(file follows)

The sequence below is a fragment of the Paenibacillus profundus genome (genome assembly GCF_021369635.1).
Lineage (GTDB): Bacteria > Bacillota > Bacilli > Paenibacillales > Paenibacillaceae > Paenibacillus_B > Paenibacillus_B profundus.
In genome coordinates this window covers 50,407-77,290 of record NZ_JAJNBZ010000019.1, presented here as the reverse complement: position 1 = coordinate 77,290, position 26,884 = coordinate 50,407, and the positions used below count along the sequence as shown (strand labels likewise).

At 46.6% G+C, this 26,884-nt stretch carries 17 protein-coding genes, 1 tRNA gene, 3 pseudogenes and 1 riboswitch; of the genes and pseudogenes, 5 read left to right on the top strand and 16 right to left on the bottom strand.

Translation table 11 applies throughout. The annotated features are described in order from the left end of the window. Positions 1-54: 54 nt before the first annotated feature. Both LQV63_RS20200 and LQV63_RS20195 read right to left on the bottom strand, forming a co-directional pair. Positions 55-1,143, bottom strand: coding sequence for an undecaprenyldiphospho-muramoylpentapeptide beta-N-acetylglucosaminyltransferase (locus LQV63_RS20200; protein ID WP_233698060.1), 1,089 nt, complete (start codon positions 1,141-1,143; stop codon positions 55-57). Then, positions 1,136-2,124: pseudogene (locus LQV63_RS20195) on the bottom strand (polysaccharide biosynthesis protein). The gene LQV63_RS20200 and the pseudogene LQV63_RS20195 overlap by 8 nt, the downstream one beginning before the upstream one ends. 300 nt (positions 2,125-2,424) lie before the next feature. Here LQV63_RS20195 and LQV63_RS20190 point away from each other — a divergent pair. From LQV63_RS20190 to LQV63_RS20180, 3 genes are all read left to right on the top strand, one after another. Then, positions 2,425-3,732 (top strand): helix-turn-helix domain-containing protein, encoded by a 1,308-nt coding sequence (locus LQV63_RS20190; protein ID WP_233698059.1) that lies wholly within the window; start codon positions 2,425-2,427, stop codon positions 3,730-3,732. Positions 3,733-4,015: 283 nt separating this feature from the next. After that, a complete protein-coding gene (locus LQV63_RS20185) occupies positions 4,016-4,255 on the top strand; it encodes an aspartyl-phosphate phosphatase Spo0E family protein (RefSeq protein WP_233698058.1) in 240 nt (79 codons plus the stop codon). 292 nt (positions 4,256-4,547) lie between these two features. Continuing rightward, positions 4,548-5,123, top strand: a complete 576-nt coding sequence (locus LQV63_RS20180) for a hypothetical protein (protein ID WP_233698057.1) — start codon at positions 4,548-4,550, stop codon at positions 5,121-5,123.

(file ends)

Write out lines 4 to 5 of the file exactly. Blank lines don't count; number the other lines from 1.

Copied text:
At 46.6% G+C, this 26,884-nt stretch carries 17 protein-coding genes, 1 tRNA gene, 3 pseudogenes and 1 riboswitch; of the genes and pseudogenes, 5 read left to right on the top strand and 16 right to left on the bottom strand.

Translation table 11 applies throughout. The annotated features are described in order from the left end of the window. Positions 1-54: 54 nt before the first annotated feature. Both LQV63_RS20200 and LQV63_RS20195 read right to left on the bottom strand, forming a co-directional pair. Positions 55-1,143, bottom strand: coding sequence for an undecaprenyldiphospho-muramoylpentapeptide beta-N-acetylglucosaminyltransferase (locus LQV63_RS20200; protein ID WP_233698060.1), 1,089 nt, complete (start codon positions 1,141-1,143; stop codon positions 55-57). Then, positions 1,136-2,124: pseudogene (locus LQV63_RS20195) on the bottom strand (polysaccharide biosynthesis protein). The gene LQV63_RS20200 and the pseudogene LQV63_RS20195 overlap by 8 nt, the downstream one beginning before the upstream one ends. 300 nt (positions 2,125-2,424) lie before the next feature. Here LQV63_RS20195 and LQV63_RS20190 point away from each other — a divergent pair. From LQV63_RS20190 to LQV63_RS20180, 3 genes are all read left to right on the top strand, one after another. Then, positions 2,425-3,732 (top strand): helix-turn-helix domain-containing protein, encoded by a 1,308-nt coding sequence (locus LQV63_RS20190; protein ID WP_233698059.1) that lies wholly within the window; start codon positions 2,425-2,427, stop codon positions 3,730-3,732. Positions 3,733-4,015: 283 nt separating this feature from the next. After that, a complete protein-coding gene (locus LQV63_RS20185) occupies positions 4,016-4,255 on the top strand; it encodes an aspartyl-phosphate phosphatase Spo0E family protein (RefSeq protein WP_233698058.1) in 240 nt (79 codons plus the stop codon). 292 nt (positions 4,256-4,547) lie between these two features. Continuing rightward, positions 4,548-5,123, top strand: a complete 576-nt coding sequence (locus LQV63_RS20180) for a hypothetical protein (protein ID WP_233698057.1) — start codon at positions 4,548-4,550, stop codon at positions 5,121-5,123.